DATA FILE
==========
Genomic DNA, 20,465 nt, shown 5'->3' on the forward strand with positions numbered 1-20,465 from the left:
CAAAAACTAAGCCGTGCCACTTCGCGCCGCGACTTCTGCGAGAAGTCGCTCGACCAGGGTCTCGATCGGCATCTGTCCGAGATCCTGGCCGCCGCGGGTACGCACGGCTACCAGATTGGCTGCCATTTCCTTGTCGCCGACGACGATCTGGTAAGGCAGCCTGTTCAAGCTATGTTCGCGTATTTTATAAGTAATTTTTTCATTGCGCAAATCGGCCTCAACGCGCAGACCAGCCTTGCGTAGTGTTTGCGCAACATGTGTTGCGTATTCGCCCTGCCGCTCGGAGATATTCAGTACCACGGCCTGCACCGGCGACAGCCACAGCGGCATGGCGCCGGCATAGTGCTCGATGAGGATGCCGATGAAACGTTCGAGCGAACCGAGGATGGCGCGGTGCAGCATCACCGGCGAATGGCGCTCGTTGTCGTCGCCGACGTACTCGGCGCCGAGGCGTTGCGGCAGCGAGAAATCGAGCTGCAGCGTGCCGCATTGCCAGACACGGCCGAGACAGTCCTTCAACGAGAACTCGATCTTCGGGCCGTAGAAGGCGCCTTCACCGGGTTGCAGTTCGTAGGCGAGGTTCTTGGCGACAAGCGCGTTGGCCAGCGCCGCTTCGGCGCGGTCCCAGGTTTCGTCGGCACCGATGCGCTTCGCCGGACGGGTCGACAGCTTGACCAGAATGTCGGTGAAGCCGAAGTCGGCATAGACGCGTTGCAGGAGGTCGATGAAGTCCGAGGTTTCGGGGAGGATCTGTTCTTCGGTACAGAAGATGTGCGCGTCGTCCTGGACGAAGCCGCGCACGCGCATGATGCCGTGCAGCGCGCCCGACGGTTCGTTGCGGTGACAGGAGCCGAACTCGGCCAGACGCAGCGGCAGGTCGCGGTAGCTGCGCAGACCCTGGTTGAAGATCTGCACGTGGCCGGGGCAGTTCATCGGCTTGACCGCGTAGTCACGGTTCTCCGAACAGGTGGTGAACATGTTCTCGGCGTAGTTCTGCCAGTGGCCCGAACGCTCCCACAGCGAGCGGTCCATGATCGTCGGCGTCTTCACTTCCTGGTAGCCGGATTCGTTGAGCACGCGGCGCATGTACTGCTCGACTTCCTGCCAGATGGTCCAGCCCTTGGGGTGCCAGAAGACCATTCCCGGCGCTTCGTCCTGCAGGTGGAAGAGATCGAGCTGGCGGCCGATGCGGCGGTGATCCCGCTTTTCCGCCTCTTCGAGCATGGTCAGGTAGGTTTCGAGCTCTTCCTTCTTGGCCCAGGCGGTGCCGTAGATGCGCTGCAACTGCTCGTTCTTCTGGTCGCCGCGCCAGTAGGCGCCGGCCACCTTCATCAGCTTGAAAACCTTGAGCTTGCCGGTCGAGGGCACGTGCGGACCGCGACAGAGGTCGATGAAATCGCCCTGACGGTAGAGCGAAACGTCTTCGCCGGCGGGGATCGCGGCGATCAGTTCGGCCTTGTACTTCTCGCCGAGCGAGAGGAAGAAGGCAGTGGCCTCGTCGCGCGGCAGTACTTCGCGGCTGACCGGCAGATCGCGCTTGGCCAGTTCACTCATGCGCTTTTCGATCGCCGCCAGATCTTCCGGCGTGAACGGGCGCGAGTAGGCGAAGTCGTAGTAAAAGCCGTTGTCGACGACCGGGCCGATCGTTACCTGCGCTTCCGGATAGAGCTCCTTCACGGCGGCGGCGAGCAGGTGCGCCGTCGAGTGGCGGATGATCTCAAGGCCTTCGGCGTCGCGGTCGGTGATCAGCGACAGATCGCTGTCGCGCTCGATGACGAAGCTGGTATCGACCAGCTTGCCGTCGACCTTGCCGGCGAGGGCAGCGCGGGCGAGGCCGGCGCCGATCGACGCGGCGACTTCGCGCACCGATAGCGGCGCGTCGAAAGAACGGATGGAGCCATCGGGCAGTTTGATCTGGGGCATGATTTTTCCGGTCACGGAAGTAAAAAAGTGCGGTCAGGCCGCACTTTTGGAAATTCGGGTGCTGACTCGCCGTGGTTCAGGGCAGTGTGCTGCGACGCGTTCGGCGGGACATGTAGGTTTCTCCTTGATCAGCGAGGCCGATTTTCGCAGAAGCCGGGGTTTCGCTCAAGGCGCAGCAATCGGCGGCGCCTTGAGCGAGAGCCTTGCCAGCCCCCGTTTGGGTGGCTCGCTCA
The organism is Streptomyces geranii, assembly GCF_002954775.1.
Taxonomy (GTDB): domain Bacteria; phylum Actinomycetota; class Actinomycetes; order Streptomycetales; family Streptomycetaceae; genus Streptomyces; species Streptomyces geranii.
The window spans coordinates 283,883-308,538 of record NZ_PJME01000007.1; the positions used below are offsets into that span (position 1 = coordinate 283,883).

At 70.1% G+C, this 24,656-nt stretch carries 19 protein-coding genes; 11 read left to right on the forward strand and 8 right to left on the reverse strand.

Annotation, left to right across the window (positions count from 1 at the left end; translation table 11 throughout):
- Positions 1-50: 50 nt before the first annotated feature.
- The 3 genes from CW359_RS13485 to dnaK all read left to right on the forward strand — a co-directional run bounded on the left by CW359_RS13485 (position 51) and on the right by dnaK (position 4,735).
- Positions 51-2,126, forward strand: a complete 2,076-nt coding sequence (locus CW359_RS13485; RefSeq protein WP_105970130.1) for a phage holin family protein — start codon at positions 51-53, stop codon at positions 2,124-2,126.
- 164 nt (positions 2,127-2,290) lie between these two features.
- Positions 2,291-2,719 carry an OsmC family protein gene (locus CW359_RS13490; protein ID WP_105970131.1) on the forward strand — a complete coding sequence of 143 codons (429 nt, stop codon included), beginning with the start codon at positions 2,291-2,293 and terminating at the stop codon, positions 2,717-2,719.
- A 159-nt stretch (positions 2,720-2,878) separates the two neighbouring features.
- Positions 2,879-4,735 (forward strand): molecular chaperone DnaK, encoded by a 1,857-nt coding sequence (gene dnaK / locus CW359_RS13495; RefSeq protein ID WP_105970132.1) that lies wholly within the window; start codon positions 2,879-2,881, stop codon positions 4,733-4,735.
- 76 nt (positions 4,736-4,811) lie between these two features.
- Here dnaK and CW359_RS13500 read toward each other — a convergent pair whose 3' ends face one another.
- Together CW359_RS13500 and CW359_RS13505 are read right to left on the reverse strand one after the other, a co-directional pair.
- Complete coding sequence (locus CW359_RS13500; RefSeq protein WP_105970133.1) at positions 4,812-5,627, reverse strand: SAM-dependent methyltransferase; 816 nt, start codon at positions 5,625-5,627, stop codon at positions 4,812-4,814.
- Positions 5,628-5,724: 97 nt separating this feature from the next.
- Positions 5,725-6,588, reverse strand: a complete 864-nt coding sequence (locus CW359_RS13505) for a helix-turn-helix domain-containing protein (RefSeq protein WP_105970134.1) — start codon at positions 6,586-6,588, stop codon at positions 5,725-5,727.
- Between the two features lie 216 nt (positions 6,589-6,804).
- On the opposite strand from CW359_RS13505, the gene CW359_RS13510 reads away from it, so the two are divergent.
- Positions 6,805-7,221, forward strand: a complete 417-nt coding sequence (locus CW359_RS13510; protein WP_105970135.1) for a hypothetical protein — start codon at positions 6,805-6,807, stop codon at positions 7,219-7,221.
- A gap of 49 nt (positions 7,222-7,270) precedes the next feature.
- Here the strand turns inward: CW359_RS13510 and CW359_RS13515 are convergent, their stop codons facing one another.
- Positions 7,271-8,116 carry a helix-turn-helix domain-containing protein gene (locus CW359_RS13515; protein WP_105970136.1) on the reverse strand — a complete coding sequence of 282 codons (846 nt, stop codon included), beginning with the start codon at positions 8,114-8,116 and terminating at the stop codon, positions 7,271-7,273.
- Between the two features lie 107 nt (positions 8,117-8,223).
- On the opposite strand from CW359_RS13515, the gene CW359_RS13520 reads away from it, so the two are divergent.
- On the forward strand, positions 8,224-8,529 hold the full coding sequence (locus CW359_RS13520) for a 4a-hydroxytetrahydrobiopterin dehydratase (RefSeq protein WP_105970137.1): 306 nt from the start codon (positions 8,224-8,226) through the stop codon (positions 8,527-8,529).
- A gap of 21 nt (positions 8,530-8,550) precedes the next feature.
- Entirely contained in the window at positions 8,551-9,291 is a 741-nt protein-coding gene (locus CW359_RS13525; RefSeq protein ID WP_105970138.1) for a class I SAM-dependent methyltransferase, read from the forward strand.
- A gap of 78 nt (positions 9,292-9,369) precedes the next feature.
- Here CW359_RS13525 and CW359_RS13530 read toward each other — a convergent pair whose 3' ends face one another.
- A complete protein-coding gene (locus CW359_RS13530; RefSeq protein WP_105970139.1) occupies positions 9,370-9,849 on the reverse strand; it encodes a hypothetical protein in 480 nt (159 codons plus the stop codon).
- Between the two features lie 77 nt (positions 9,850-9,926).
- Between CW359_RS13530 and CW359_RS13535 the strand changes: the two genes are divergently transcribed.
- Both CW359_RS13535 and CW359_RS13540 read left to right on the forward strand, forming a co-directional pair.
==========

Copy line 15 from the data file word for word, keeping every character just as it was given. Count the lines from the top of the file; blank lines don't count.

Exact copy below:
- 76 nt (positions 4,736-4,811) lie between these two features.